Cooperating Teachers / Clinical Faculty


Cooperating teachers are selected because of their strong dedication to the teaching profession, their history as highly skilled and effective teachers, their willingness to mentor someone into the teaching profession, and their high level of professional ethics.  Click on the items below for information about selected topics of interest to cooperating teachers.  (More detailed information is found in the Student Teaching Performance Guide and the Cooperating Teacher Orientation.)


Cooperating Teacher Qualifications


Cooperating Teacher Responsibilities






Clinical Faculty Training


Clinical Faculty Tuition Waivers



Cooperating Teacher Qualifications


·         A valid Virginia Collegiate Professional License with proper endorsement for the teaching assignment.

·         Three years (minimum) experience as a successful classroom teacher.

·         A commitment to life-long learning as evidenced by work towards a master's degree, workshops, college credits, or other types of activities that assist the teacher in increasing his/her knowledge and performance related to the teaching profession.

·         Recognized expertise in subject matter knowledge and current and varied instructional strategies for the classroom.

·         Skill in effective classroom management techniques

·         Knowledge of school/community relations

·         Strong oral and written communication skills.

·         Strong organizational skills.

·         Excellent human relations skills.

·         Experience in working with adults and/or student teachers.

·         A desire, willingness, and ability to work cooperatively with colleagues and student teachers.


Cooperating Teacher Responsibilities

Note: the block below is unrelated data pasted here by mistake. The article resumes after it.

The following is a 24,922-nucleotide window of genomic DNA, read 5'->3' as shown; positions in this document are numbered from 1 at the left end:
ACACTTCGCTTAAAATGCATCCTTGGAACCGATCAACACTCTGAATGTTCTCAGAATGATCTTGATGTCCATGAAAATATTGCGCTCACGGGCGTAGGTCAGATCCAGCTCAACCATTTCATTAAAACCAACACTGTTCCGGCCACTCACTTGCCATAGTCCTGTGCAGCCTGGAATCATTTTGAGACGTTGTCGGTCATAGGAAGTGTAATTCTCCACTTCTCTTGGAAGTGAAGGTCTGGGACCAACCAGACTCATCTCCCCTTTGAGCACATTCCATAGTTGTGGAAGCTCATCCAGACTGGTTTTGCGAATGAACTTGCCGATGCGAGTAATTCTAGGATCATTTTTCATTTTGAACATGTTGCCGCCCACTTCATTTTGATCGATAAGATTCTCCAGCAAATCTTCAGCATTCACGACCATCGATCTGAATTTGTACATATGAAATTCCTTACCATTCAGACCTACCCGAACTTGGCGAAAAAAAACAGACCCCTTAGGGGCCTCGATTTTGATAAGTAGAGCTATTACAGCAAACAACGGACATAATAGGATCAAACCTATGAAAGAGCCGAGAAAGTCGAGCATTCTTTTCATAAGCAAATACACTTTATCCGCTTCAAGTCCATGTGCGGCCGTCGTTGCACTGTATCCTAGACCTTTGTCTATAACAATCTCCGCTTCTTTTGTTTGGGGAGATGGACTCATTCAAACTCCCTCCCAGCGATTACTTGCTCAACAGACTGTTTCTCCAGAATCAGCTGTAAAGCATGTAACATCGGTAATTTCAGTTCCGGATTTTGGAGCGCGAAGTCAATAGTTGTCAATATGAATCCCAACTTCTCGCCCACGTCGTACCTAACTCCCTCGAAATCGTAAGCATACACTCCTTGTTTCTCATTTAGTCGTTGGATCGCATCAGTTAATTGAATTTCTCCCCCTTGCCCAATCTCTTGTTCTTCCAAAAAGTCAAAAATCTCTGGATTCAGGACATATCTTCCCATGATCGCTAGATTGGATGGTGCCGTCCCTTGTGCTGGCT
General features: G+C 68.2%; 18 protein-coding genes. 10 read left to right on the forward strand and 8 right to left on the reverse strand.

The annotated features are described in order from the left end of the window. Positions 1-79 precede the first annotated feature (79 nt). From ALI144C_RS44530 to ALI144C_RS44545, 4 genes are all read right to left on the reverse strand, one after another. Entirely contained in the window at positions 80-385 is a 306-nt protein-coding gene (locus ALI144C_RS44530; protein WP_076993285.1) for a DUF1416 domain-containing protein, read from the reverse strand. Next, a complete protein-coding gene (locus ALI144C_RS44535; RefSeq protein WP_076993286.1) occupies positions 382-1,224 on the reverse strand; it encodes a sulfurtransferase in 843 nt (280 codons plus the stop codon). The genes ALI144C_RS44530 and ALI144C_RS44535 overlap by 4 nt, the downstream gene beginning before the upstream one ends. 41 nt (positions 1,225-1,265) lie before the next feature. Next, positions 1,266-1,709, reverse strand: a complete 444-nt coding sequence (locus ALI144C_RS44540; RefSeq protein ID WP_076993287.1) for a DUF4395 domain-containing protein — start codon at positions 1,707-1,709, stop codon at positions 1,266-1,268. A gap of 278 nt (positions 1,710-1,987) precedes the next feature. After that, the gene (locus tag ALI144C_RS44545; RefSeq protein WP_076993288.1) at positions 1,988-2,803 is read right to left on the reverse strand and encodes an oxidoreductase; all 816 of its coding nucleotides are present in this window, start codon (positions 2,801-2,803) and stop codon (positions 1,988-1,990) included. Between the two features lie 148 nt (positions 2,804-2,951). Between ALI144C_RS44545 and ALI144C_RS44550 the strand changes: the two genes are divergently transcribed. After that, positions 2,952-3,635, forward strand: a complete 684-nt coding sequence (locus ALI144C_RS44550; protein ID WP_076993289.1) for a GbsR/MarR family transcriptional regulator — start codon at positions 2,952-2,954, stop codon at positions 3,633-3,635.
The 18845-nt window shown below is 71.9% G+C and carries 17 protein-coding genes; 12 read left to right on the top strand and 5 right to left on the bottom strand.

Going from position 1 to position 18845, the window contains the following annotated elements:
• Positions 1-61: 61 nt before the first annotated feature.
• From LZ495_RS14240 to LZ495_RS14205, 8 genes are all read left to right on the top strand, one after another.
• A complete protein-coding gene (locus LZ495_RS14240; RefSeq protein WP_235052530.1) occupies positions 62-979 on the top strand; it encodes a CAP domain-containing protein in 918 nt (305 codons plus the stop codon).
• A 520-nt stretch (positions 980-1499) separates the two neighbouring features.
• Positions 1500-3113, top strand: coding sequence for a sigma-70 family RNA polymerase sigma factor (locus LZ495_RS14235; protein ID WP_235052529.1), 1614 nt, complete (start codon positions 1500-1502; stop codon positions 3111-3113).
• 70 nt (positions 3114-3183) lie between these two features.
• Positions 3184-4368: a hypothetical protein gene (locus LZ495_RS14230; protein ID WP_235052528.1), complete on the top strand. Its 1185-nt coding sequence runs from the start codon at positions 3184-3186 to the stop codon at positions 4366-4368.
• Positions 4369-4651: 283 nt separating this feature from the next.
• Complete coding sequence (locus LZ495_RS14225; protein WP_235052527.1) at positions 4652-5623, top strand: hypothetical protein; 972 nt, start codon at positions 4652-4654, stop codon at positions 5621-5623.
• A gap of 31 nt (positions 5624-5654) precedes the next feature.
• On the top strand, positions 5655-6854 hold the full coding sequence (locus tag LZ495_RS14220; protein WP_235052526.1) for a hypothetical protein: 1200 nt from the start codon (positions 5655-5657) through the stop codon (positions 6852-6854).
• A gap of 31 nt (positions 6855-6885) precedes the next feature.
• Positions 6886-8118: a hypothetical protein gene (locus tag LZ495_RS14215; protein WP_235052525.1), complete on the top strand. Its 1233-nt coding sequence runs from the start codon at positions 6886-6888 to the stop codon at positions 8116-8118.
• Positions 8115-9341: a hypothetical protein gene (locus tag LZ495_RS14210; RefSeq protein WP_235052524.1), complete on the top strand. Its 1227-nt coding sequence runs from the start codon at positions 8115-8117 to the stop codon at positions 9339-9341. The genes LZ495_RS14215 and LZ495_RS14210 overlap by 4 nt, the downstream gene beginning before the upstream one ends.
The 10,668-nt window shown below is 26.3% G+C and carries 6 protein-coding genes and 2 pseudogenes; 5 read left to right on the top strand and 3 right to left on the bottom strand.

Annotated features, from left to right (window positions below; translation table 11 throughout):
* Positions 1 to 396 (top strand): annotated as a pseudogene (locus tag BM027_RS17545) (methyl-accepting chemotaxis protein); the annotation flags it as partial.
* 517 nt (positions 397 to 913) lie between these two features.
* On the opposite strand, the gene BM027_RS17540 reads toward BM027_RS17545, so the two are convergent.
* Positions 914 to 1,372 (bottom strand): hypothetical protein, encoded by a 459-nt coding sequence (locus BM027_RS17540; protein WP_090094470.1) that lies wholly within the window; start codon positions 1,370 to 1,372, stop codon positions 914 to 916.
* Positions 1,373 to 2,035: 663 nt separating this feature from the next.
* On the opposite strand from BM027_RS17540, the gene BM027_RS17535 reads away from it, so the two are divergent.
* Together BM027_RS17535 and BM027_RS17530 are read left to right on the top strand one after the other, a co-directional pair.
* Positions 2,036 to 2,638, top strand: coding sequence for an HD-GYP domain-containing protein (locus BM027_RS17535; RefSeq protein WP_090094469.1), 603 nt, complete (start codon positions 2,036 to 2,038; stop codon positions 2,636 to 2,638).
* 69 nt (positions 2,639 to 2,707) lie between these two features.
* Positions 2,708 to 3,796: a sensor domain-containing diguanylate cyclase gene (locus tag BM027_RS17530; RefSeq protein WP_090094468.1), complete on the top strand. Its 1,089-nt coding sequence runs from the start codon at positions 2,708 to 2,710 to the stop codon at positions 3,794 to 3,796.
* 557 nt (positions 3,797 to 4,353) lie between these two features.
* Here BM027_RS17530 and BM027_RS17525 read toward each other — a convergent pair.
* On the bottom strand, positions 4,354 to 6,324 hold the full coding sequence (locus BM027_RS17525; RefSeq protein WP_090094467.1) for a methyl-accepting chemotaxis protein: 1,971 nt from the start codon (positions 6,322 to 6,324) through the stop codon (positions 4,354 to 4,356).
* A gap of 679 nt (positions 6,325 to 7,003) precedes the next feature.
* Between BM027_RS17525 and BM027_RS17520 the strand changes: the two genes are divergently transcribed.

The following cooperating teacher responsibilities have been organized in a format consistent with the teaching/learning process and the major categories of the student teacher performance assessment instrument. Student teaching forms used by cooperating teachers may be found in Handbooks and Forms.


1.  Planning  and the Student Teaching Experience


a.   Plan and provide the student teacher with an initial orientation to the assigned school and the classroom.


b.   Meet with the student teacher to provide and discuss basic instructional materials, faculty and student handbooks; to share an overview of the school faculty and the working relationships in the school; and to make plans and review expectations for class(es).


c.   Orient the student teacher to the school planning process; help the student teacher establish objectives for the pupils; and provide specific expectations and deadlines for daily lesson plans, unit plans, and pupil evaluation.


d.   Plan with the student teacher and the university supervisor for the student teacher's early induction into the teaching process and gradual assumption of full responsibility for classroom instruction.


e.   Plan with the university supervisor for continuous evaluation of the student teacher's performance in all phases of teaching.


2.   Climate and the Student Teaching Experience